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    Author(s): R.R. Reynolds
    Date: 1980
    Source: Gen. Tech. Rep. SO-32. New Orleans, LA: U.S. Dept of Agriculture, Forest Service, Southern Forest Experiment Station. 40 p.
    Publication Series: General Technical Report (GTR)
    Station: Southern Forest Experiment Station
    PDF: View PDF  (7.4 MB)

    Description

    This brief history describes some of the more important forestry and related happenings in southern Arkansas and northern Louisiana between 1930 and 1955. This was the period in which clearcutting of the virgin pine timber came to a crashing halt-because there was no more. It also marked the start of managing the second-growth stands at a time when no one knew how or why they should be managed. These stands, which had grown up in spite of no protection or management, were generally understocked and widely variable in age classes. To confound the problem, it was a universal belief that lumber from second-growth trees was practically worthless. The account is largely limited to the shortleaf-loblolly pine-upland hardwood forests of southern Arkansas and northern Louisiana because the writer of these notes grew up with (in a professional sense) and knew this area intimately. For the same reasons, the story is centered on Crossett, Arkansas, and on holdings of the Crossett Lumber Company. Many other areas and forest ownerships have equally interesting histories, but foresters and managers in the Crossett area were leaders in the changeover from virgin to second-growth timber management and operation in the South. A great many "firsts" were hammered out here. And for 40 years, people from around the country-and the world-came to Crossett to see the far-reaching developments. They learned how they might put the same practices in use on their own areas and forests.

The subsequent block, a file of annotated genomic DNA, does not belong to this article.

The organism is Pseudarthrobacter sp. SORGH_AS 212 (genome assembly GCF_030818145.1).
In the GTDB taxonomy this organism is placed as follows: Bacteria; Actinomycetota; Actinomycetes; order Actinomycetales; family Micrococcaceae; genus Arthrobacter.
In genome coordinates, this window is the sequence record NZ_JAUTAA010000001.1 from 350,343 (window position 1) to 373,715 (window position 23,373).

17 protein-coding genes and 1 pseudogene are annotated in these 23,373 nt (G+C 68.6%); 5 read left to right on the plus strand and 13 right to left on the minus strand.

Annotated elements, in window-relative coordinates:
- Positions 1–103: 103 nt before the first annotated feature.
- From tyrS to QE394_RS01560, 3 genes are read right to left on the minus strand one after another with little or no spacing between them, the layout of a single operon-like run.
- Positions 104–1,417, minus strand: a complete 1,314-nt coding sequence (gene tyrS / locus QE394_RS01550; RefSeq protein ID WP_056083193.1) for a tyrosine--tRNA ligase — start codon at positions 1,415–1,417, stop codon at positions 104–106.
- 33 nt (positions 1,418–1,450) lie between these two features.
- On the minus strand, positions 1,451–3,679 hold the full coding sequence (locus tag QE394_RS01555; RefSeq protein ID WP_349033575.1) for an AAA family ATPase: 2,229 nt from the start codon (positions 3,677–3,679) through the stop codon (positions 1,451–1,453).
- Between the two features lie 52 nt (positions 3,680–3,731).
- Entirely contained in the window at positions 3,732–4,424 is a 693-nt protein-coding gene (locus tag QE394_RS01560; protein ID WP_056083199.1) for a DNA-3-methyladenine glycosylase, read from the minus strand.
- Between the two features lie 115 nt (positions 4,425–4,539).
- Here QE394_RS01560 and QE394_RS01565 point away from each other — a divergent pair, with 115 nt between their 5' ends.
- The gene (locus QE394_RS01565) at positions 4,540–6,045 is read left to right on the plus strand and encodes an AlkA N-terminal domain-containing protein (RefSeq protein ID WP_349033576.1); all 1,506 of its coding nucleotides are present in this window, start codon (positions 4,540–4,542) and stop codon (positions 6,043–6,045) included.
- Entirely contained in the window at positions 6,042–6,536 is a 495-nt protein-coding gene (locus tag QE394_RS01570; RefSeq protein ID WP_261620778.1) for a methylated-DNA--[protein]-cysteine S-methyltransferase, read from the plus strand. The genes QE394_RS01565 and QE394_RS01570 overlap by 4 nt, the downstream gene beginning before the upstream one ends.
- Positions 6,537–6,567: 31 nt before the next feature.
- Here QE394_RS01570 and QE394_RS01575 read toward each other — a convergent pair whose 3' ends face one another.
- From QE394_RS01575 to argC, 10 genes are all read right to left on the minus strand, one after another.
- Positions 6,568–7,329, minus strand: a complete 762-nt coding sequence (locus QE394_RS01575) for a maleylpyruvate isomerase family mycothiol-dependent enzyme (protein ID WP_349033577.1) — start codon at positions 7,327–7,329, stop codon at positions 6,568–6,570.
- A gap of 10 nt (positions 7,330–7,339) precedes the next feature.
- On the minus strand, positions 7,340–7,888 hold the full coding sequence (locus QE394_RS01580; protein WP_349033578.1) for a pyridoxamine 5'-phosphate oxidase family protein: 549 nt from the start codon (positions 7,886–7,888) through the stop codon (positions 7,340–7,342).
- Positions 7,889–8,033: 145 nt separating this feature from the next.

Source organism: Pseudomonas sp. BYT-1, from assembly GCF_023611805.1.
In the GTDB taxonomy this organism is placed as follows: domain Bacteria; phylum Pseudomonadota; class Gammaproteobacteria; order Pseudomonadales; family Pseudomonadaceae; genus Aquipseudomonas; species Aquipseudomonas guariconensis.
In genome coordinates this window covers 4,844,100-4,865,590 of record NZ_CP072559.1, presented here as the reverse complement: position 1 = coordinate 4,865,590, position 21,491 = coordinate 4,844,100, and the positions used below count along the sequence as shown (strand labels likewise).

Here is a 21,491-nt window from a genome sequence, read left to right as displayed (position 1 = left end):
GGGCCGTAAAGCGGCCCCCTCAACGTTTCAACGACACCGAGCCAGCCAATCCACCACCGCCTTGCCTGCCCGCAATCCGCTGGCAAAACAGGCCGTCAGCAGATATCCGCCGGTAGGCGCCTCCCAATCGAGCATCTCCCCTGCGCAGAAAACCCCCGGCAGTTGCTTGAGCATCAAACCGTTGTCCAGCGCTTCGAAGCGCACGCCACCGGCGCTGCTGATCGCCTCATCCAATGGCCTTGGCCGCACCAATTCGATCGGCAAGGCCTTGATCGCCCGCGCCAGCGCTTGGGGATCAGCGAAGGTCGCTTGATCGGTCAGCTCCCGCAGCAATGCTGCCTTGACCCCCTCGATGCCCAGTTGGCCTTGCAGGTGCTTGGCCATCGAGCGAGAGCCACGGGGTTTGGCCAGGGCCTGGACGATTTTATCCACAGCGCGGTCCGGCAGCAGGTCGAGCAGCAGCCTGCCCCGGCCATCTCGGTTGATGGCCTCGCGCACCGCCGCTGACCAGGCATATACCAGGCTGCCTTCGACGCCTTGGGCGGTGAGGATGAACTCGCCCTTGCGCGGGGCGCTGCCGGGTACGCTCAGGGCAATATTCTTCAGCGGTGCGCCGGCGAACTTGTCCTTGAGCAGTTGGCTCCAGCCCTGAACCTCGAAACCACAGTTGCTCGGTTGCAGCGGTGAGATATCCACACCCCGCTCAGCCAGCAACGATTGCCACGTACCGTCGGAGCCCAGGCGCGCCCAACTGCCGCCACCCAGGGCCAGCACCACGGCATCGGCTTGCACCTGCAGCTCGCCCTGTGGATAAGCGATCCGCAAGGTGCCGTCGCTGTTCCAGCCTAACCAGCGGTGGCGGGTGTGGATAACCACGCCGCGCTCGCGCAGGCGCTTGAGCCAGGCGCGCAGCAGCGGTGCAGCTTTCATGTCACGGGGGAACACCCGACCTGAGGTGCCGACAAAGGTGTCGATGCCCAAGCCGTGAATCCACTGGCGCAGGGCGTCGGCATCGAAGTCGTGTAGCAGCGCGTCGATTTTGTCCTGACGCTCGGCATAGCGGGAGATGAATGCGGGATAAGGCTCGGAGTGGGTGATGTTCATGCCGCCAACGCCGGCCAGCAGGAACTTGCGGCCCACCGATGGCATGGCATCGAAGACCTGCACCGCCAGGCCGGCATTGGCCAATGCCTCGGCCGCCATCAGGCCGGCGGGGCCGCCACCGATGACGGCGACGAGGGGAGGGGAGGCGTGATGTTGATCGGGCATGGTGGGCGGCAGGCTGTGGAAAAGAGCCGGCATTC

Publication Notes

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    Citation

    Reynolds, R.R. 1980. The Crossett Story: The Beginning of Forestry in Southern Arkansas and Northern Louisiana. Gen. Tech. Rep. SO-32. New Orleans, LA: U.S. Dept of Agriculture, Forest Service, Southern Forest Experiment Station. 40 p.

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